Even in the traditional telling of the history of the Black Power and Civil Rights Movements, the role and activities of the women are not as prominent as those of the men. In 2009 Professors Dayo Gore, Jeanne Theoharris and Komozi Woodard collaborated to publish Want To Start A Revolution? Radical Women In The Black Freedom Struggle where African American women’s contribution to the Civil Rights, Black Power and feminist movements are at the centre. The women including Shirley Chisholm, Shirley Graham DuBois, Vicki Garvin, Fannie Lou Hamer, Rosa Parks, Assata Shakur and Johnnie Tilmon are recognized for their activism, bravery and ground-breaking work that contributed to changing the lives of Americans.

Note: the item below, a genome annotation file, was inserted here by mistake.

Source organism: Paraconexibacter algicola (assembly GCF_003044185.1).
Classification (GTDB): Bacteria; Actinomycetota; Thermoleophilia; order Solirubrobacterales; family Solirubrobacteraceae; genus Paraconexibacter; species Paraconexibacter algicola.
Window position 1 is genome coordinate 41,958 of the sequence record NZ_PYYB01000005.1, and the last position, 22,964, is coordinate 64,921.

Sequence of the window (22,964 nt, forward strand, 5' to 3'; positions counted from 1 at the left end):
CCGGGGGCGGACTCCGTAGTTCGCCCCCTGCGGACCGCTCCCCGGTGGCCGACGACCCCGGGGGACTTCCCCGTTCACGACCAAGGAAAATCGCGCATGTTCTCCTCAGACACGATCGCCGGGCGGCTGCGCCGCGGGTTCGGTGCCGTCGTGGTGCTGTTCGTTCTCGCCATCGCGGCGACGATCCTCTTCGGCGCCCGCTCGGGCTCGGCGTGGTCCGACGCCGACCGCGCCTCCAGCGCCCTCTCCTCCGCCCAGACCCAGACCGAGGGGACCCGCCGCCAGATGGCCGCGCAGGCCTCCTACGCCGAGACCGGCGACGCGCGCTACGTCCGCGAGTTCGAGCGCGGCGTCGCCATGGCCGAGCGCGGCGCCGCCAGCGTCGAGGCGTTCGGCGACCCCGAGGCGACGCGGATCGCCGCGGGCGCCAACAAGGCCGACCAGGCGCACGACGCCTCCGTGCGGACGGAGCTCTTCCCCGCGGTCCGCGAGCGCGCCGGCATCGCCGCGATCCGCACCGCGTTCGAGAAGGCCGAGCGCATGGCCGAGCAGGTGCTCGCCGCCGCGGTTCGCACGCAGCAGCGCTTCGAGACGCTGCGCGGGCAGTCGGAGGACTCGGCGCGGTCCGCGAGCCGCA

There has been a growing movement to include women’s history in the curriculum in Ontario schools. Two years ago, on February 14, 2008 a group of women held a demonstration outside the provincial government offices demanding that the McGuinty Liberals create a women’s studies course in Ontario high schools. Education Minister Kathleen Wynne told the group yesterday that progress is being made to develop women’s studies as an optional high school course. Ideally this course will include the intersectionality of class, gender and race.

The names of African Canadian women including Marie Joseph Angelique, Jean Augustine, Zanana Akande, Rosemary Brown, Lucy Blackburn, Chloe Cooley, Afua Cooper, Viola Desmond, Sherona Hall, Mary Ann Shadd and Carol Ann Wright are all part of Canadian history and their names and contributions must be included to encourage our "future generations of women" to tap into their potential.